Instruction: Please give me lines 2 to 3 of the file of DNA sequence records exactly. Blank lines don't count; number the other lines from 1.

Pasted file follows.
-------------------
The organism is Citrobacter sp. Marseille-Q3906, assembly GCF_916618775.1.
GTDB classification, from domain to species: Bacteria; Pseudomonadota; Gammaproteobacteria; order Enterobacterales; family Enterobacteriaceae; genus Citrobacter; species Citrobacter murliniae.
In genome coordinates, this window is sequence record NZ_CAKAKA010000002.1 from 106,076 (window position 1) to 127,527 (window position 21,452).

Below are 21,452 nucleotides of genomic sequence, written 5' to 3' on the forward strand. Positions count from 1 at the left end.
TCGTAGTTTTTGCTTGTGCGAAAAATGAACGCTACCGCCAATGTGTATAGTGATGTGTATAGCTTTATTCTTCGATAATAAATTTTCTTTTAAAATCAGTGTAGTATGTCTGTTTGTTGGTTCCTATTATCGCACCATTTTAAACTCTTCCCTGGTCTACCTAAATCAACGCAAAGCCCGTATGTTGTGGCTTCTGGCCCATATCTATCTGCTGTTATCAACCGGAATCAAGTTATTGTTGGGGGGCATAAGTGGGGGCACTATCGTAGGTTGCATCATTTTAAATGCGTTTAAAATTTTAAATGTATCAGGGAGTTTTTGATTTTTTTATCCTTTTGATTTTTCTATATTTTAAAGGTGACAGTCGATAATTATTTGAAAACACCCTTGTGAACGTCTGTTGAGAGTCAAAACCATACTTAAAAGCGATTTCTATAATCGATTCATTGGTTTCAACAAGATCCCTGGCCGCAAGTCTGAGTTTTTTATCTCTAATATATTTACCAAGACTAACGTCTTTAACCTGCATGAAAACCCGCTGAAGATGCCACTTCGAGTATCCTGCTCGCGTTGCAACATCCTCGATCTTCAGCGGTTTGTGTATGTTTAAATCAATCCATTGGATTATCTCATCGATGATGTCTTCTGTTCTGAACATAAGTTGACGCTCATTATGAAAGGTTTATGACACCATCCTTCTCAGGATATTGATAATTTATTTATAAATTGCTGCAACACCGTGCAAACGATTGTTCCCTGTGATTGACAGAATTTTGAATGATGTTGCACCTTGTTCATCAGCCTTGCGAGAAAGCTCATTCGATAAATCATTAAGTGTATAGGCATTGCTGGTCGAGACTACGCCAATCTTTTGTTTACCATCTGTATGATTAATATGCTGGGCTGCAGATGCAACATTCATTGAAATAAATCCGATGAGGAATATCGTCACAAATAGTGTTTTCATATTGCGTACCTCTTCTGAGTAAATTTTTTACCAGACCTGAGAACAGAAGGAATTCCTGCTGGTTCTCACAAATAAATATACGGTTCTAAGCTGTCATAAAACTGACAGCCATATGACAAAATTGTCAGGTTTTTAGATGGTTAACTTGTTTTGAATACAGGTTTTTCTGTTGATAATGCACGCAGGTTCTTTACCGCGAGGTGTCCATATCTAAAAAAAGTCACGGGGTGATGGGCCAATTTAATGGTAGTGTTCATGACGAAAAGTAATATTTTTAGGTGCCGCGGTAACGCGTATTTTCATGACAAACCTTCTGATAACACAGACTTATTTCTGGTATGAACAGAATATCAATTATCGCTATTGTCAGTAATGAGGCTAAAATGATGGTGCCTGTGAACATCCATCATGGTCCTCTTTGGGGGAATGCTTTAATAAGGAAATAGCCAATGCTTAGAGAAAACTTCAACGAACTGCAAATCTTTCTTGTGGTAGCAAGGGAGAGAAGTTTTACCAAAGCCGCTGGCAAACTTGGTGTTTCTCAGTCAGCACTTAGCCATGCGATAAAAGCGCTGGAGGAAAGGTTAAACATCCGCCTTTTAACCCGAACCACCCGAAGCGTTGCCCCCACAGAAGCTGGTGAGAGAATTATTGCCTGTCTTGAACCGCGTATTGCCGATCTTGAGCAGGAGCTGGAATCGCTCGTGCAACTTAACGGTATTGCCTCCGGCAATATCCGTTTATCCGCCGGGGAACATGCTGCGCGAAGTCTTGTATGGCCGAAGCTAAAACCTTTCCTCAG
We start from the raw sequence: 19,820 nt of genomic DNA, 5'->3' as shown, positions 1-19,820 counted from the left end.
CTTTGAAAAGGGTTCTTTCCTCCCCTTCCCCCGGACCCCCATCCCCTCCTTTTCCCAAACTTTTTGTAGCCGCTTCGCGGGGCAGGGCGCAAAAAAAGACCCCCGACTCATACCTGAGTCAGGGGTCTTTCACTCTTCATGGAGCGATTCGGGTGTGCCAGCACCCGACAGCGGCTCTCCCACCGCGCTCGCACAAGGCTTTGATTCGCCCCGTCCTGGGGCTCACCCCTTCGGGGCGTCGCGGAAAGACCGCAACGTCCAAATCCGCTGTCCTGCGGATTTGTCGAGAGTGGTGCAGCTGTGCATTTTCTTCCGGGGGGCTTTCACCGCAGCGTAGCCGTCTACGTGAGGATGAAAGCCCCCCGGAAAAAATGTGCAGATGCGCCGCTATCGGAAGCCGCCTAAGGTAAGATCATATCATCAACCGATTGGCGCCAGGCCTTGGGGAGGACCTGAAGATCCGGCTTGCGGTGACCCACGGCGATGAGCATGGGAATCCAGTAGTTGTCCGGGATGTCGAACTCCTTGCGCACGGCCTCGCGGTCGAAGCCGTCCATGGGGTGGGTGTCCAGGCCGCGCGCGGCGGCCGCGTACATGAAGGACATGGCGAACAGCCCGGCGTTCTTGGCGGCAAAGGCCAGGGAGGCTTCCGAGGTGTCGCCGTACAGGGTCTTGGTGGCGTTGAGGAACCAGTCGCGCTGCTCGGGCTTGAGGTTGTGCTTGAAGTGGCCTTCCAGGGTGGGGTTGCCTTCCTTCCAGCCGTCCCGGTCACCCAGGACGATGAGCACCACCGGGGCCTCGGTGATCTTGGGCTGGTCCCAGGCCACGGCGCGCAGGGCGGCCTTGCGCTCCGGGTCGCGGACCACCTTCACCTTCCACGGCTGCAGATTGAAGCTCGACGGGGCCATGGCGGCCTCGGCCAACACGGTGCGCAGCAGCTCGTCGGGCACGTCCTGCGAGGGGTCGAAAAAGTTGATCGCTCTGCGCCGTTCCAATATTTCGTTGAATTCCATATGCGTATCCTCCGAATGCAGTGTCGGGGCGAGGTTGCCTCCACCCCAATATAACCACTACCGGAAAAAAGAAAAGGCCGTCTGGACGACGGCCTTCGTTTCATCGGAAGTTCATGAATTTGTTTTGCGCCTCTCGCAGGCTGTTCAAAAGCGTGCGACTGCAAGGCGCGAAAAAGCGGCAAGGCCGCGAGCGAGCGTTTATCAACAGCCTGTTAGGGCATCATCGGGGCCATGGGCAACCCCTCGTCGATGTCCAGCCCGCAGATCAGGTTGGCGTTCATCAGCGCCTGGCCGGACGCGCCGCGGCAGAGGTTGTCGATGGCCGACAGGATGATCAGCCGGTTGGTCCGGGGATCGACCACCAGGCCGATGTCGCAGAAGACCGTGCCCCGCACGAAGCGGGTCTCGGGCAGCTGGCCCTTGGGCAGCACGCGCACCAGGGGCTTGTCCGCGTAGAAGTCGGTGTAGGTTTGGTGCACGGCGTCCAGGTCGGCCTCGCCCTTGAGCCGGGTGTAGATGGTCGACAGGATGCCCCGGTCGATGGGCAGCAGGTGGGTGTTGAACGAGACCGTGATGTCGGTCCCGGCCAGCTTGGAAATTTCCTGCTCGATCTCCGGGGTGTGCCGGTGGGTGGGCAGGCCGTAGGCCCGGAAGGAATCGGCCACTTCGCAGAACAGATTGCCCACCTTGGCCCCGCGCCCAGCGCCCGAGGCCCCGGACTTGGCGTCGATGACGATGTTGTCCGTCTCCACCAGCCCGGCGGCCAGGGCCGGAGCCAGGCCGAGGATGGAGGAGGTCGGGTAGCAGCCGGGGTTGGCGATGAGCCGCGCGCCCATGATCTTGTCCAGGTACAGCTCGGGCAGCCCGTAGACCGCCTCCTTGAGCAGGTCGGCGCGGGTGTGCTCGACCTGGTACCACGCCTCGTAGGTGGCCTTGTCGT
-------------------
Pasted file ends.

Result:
GTDB classification, from domain to species: Bacteria; Pseudomonadota; Gammaproteobacteria; order Enterobacterales; family Enterobacteriaceae; genus Citrobacter; species Citrobacter murliniae.
In genome coordinates, this window is sequence record NZ_CAKAKA010000002.1 from 106,076 (window position 1) to 127,527 (window position 21,452).